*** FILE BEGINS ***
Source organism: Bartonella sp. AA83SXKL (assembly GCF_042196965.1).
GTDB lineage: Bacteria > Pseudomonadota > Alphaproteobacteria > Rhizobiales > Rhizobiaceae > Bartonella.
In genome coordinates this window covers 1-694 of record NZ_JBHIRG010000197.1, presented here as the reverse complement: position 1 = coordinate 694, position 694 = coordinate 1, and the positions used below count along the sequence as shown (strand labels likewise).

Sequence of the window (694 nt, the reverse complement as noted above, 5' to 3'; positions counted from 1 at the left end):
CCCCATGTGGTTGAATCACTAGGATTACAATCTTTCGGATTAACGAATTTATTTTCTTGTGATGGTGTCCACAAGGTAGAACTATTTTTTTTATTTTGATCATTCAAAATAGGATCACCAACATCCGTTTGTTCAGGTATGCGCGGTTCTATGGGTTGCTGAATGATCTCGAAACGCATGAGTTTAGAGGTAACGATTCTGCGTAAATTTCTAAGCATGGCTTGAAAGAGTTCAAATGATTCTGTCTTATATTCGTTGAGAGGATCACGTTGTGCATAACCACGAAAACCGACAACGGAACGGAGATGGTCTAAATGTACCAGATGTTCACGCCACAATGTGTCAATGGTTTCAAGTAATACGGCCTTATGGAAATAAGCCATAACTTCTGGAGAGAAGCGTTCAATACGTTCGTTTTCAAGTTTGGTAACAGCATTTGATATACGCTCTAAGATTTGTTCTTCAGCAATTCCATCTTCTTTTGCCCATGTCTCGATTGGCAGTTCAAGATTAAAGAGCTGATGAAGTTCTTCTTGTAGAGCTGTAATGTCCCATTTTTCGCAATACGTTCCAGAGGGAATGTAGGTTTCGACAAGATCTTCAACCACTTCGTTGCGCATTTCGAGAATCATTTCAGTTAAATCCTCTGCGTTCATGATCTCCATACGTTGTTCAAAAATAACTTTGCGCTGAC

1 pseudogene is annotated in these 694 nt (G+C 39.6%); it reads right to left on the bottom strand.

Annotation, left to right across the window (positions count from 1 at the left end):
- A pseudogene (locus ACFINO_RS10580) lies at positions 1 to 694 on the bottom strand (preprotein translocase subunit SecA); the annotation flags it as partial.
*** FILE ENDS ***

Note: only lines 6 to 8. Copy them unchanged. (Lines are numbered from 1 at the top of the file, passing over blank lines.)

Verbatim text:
1 pseudogene is annotated in these 694 nt (G+C 39.6%); it reads right to left on the bottom strand.

Annotation, left to right across the window (positions count from 1 at the left end):
- A pseudogene (locus ACFINO_RS10580) lies at positions 1 to 694 on the bottom strand (preprotein translocase subunit SecA); the annotation flags it as partial.